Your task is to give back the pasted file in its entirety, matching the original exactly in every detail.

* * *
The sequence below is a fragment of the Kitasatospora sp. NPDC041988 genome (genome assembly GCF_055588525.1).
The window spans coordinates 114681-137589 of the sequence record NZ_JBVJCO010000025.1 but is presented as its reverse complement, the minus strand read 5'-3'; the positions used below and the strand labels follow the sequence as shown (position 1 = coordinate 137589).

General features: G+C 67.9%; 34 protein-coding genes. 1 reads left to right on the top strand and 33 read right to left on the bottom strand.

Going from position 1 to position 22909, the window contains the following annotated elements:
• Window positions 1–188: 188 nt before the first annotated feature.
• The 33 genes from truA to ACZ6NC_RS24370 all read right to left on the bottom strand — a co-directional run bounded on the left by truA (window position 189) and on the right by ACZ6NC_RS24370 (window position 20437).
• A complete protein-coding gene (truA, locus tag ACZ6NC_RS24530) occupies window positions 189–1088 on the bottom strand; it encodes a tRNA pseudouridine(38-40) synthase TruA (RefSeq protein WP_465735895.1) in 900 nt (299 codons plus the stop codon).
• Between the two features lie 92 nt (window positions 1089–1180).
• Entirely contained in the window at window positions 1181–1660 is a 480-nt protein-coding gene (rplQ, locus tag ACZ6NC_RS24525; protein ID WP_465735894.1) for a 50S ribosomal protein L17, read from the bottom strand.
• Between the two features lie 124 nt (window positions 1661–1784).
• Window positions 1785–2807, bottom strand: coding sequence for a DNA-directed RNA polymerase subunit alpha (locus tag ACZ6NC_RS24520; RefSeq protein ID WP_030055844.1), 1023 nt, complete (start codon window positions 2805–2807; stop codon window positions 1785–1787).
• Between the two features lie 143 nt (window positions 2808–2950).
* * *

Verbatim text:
The sequence below is a fragment of the Kitasatospora sp. NPDC041988 genome (genome assembly GCF_055588525.1).
The window spans coordinates 114681-137589 of the sequence record NZ_JBVJCO010000025.1 but is presented as its reverse complement, the minus strand read 5'-3'; the positions used below and the strand labels follow the sequence as shown (position 1 = coordinate 137589).

General features: G+C 67.9%; 34 protein-coding genes. 1 reads left to right on the top strand and 33 read right to left on the bottom strand.

Going from position 1 to position 22909, the window contains the following annotated elements:
• Window positions 1–188: 188 nt before the first annotated feature.
• The 33 genes from truA to ACZ6NC_RS24370 all read right to left on the bottom strand — a co-directional run bounded on the left by truA (window position 189) and on the right by ACZ6NC_RS24370 (window position 20437).
• A complete protein-coding gene (truA, locus tag ACZ6NC_RS24530) occupies window positions 189–1088 on the bottom strand; it encodes a tRNA pseudouridine(38-40) synthase TruA (RefSeq protein WP_465735895.1) in 900 nt (299 codons plus the stop codon).
• Between the two features lie 92 nt (window positions 1089–1180).
• Entirely contained in the window at window positions 1181–1660 is a 480-nt protein-coding gene (rplQ, locus tag ACZ6NC_RS24525; protein ID WP_465735894.1) for a 50S ribosomal protein L17, read from the bottom strand.
• Between the two features lie 124 nt (window positions 1661–1784).
• Window positions 1785–2807, bottom strand: coding sequence for a DNA-directed RNA polymerase subunit alpha (locus tag ACZ6NC_RS24520; RefSeq protein ID WP_030055844.1), 1023 nt, complete (start codon window positions 2805–2807; stop codon window positions 1785–1787).
• Between the two features lie 143 nt (window positions 2808–2950).